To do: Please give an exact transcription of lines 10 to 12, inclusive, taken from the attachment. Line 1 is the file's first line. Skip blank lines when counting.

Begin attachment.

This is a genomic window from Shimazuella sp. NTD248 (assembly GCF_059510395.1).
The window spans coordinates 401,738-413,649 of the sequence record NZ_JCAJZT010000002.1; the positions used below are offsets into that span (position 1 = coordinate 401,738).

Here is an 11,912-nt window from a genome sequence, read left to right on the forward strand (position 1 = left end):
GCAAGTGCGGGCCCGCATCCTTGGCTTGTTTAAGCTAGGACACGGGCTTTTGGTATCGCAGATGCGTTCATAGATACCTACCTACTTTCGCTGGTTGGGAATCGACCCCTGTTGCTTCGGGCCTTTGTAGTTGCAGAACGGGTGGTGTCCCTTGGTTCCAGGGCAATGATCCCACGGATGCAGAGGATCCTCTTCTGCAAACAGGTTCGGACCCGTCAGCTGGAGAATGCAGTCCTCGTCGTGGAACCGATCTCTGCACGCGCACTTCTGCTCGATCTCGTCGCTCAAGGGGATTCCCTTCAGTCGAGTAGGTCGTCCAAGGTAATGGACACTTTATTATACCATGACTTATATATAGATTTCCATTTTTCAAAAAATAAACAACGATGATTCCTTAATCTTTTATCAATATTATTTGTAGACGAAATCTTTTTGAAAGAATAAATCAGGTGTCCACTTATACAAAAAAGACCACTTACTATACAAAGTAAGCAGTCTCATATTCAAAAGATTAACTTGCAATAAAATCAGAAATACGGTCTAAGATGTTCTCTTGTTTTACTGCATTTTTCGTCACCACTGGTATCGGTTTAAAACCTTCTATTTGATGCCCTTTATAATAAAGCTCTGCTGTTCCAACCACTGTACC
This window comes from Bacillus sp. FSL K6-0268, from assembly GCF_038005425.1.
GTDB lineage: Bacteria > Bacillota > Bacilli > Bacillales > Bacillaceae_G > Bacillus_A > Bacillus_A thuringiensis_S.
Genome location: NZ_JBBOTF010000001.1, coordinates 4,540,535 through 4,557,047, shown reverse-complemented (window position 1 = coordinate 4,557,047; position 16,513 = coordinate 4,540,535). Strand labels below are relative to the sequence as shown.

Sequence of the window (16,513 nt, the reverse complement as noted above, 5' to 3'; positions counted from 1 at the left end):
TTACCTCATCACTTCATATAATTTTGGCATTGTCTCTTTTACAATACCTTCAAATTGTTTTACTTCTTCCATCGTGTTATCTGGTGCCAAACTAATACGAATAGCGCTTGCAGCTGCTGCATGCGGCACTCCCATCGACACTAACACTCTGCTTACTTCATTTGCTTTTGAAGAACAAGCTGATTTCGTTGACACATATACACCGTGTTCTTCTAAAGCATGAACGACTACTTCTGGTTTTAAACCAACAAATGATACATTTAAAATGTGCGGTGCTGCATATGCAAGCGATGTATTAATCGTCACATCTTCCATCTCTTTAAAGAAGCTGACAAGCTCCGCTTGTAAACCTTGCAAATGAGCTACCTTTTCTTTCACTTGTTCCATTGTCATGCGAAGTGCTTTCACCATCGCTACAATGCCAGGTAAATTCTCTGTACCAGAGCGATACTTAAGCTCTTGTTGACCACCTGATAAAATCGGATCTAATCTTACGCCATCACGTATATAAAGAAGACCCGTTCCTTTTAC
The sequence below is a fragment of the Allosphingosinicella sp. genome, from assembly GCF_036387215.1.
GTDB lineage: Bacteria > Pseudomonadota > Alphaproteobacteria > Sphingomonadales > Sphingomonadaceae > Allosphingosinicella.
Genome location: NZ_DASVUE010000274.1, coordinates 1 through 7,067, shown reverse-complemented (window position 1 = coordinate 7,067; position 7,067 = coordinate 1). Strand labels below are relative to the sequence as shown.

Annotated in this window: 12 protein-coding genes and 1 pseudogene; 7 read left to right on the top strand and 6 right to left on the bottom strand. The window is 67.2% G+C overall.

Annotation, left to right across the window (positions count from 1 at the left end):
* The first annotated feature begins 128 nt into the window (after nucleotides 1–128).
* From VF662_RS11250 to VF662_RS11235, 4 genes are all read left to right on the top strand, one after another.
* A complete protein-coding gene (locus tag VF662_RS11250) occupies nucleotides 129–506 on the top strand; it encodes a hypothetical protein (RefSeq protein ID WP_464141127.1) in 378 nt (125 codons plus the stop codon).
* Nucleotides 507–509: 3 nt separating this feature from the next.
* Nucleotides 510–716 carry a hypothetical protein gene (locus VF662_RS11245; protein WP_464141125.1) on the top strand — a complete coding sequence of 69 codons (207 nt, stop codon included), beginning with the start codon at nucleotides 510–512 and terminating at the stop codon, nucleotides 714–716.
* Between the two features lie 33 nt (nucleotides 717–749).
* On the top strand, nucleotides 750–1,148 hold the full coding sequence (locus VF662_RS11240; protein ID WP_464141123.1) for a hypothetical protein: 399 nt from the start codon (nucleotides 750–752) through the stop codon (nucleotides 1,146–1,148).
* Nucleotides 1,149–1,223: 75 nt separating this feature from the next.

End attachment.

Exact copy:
The sequence below is a fragment of the Allosphingosinicella sp. genome, from assembly GCF_036387215.1.
GTDB lineage: Bacteria > Pseudomonadota > Alphaproteobacteria > Sphingomonadales > Sphingomonadaceae > Allosphingosinicella.
Genome location: NZ_DASVUE010000274.1, coordinates 1 through 7,067, shown reverse-complemented (window position 1 = coordinate 7,067; position 7,067 = coordinate 1). Strand labels below are relative to the sequence as shown.